Wednesday, December 14, 2011
Saturday, December 03, 2011
Saturday, November 26, 2011
Tuesday, October 11, 2011
So far there have been a very few celebrities whose death moved me to tears. One was Michael Jackson, recently Swarnalatha and now it is Jagjit Singh. I don't know if it is a coincidence that all of them were singers. I cried at the news of their death because they are gone forever and will never sing beautiful songs for me anymore.
As soon as I heard the terrible news of Jagjit Singh's passing last afternoon, I pulled out my collection of his music - all of them audio tapes. Strangely I've never bought a Jagjit Singh CD. Good I didn't. Those cassettes hold much more than music I must say. Just take out a favorite cassette (if you still have one) and try it. Hold it in your hand, close your eyes and see how magically it can transport you back to the times you heard it over and over again. This is exactly what I've been going through since last afternoon.
I was introduced to the magic of Jagjit Singh's voice by my friend Niju Ravindran in the first year of college. We were in a van during a college trip and I asked her what she was listening to. She quietly passed me her walkman and said "listen to it yourself". And that's it. I got hooked on to Jagjit Singh's music for life. Niju left college the same year to study elsewhere - as if her only purpose was to get me mesmerized by Jagjit Singh. Like I always say, angels come in so many forms (I am glad to have got back in touch with her last month after almost 20 long years).
Though I appeared to be a reckless tom boy to many, the soulfulness in Jagjit Singh's voice and music somehow touched me instantly. And as years went by, the effect only increased. I wasn't familiar with Urdu or even Hindi for that matter at that time. Thankfully most album jackets had full lyrics and also meaning to some rare words (what thoughtful gesture).
Today as I go through each Ghazal in every album, it all comes back to me. I was introduced to this music as a silly college girl and it stood by me as I matured. It probably helped me philosophize and see reality. Rather than saying I felt the pain along with Jagjit, I should say he shared my pain, loneliness and taught me how to cope. I guess that answers why I don't have any CDs of Jagjit Singh...by the time technology moved on to CDs from audio cassettes, I moved on too. Got a grip on life and its ways. Like I mentioned in an earlier blog post, my family would often try to pull me out of my “ghazal moods”. They thought the songs made me sad. I never tried to come out of my locked-up room and explain to them how good the music made me feel...I could've never explained even if I tried to. Not only the Ghazals, I even loved Jagjit Singh’s devotional music. I get goose-flesh even when I think of the refrain "Jai Jai Maa" in "Mere man ke andh tamas mein jyotirmayee utro" - how the song raised my spirits during so many times of need!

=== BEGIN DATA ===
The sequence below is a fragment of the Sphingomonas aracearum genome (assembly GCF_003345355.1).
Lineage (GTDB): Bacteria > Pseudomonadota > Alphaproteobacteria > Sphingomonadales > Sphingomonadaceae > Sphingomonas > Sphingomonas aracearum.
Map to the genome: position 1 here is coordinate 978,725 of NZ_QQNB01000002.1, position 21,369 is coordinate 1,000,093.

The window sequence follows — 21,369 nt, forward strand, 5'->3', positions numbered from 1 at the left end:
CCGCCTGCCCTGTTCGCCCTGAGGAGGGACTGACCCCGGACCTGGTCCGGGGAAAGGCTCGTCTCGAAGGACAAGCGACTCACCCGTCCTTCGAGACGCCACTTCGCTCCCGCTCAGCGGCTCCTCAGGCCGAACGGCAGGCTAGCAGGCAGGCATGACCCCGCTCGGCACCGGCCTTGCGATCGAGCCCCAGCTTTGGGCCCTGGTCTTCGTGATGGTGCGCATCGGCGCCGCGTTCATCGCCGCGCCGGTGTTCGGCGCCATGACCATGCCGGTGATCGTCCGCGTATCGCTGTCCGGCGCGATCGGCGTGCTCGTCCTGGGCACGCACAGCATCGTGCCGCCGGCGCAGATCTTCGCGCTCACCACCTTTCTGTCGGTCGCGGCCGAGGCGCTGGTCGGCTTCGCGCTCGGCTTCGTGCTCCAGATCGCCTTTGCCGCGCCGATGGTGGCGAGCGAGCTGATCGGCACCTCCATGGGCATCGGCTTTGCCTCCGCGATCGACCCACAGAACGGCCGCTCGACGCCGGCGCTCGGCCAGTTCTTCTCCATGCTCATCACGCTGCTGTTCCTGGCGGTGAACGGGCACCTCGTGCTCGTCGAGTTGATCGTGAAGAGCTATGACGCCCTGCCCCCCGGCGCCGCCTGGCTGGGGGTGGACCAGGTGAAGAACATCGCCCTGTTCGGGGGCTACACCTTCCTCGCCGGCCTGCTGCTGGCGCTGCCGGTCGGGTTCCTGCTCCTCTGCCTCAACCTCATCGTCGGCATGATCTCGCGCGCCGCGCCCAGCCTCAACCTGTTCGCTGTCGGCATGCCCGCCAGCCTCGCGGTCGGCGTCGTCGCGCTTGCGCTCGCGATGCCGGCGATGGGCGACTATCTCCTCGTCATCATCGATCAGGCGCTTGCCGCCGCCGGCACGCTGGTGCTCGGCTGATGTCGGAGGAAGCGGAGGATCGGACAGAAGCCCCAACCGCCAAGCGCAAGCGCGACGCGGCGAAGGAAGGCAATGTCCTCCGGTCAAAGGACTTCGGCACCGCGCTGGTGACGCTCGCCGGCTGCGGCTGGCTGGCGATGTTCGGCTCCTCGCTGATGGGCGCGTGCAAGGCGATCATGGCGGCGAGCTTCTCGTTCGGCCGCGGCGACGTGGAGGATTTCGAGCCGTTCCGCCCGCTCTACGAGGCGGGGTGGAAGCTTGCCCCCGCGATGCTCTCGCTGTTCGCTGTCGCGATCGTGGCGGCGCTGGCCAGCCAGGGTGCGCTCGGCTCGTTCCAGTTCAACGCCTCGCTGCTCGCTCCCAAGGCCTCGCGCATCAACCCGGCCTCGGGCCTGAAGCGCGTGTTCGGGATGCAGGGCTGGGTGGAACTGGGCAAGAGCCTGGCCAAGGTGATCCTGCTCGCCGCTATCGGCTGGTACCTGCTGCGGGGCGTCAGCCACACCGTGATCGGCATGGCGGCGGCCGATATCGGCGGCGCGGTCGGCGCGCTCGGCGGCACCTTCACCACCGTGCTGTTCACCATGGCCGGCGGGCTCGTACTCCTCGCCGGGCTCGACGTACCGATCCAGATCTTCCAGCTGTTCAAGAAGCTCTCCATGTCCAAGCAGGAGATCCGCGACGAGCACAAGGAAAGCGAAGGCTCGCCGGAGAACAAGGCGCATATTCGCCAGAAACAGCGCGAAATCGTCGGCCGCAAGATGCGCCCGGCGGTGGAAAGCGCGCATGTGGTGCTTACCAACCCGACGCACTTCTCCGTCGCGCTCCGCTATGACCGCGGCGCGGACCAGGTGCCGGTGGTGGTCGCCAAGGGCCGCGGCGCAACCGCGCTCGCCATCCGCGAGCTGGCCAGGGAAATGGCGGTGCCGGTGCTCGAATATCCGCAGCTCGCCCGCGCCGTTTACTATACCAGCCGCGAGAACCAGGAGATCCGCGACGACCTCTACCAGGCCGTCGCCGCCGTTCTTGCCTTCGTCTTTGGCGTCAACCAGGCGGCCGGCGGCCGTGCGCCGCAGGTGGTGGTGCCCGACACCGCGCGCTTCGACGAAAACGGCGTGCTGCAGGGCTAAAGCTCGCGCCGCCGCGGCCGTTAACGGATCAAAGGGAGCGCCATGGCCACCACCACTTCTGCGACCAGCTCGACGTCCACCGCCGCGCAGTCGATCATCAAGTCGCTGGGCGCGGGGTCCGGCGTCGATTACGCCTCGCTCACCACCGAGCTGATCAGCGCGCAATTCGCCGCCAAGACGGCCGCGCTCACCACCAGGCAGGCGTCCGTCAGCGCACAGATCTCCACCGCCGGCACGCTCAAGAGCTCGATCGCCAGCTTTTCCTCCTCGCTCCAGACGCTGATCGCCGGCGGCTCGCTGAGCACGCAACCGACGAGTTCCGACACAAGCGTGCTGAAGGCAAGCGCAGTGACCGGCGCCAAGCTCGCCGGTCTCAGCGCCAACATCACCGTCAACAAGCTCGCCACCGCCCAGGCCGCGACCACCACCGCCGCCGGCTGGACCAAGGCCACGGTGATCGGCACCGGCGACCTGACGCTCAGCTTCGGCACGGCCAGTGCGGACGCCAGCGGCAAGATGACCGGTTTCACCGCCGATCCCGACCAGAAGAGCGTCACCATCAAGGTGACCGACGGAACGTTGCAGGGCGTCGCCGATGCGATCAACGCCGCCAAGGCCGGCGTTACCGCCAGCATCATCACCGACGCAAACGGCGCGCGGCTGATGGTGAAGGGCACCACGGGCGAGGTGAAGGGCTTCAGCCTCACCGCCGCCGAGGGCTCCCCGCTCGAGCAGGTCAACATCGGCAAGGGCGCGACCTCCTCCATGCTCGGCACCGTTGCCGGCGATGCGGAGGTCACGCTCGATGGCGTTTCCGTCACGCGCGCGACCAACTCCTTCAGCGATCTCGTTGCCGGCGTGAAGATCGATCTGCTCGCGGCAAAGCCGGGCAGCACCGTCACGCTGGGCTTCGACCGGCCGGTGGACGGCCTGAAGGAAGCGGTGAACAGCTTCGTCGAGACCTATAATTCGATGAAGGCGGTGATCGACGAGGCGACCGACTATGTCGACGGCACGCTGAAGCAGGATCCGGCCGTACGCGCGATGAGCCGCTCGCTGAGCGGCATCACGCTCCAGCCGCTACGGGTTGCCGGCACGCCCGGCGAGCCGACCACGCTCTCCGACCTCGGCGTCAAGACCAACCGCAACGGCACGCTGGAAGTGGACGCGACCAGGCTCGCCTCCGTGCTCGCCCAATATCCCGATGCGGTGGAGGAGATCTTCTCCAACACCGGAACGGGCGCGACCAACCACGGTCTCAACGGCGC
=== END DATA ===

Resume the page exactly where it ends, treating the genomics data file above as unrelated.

Thanks to Jagjit Singh, I also started looking at other singers like Pankaj Udhas, Chandas Das, Talat Aziz, even Hariharan but nobody stayed in my heart like Jagjit Singh and he always will. Thank you Jagjit Singh...RIP
Tuesday, September 20, 2011
This incident took me straight back to the first year of my college in the 1990s when a classmate’s mother walked into our class to enquire about her daughter who’d been missing for the past 2 days! The interesting part of the story was that this absconding classmate had “eloped” with her car driver (oops...chauffer it should be). Just into college and added to it, we were students of English Literature - just imagine our state of mind when we heard the story! Of course by the end of the final year, though we had gotten used to the elopement stories we got excited every time – if it wasn’t the French tutor, it was the rich guy next-door who happened to be a glorified cowherd and then there was the girl who “ran away” with the neighbourhood auto rickshaw driver!!
Those of us who grew up in the late 80s and 1990s were mostly a bunch of dreamers. We dreamt of love stories, lovers and sometimes careers. Yes, very much in that order.
The late 80s and the 1990s was the golden-era of love stories. Cinema reflects society and vice versa and so this was the period when some of the most memorable love stories got made (memorable for us kids, unforgettable for our poor parents). Wow! What movies they were!
• Maine Pyar Kiya (come on, don’t laugh. Have you forgotten? Some people were smitten by the doves and even Alok Nath)
• Qayamat se Qayamat Tak (I still sigh at the very mention of it)
• Idhayam (the heavy, heavy Tamil movie that melted many hearts)
• Eeramana Rojave
• Punnagai Mannan
• Dil Hai ke Maanta Nahin (with a clever modern-day twist and the famous line “Pooja beti Bhaag”. Thank God the hero of that movie hadn’t yet turned a producer – else he would have written a song for the situation “Bhaag bhaag pooja bhaag”, with a few swear words thrown in )
• ....the list goes on (definitely not in a chronological order).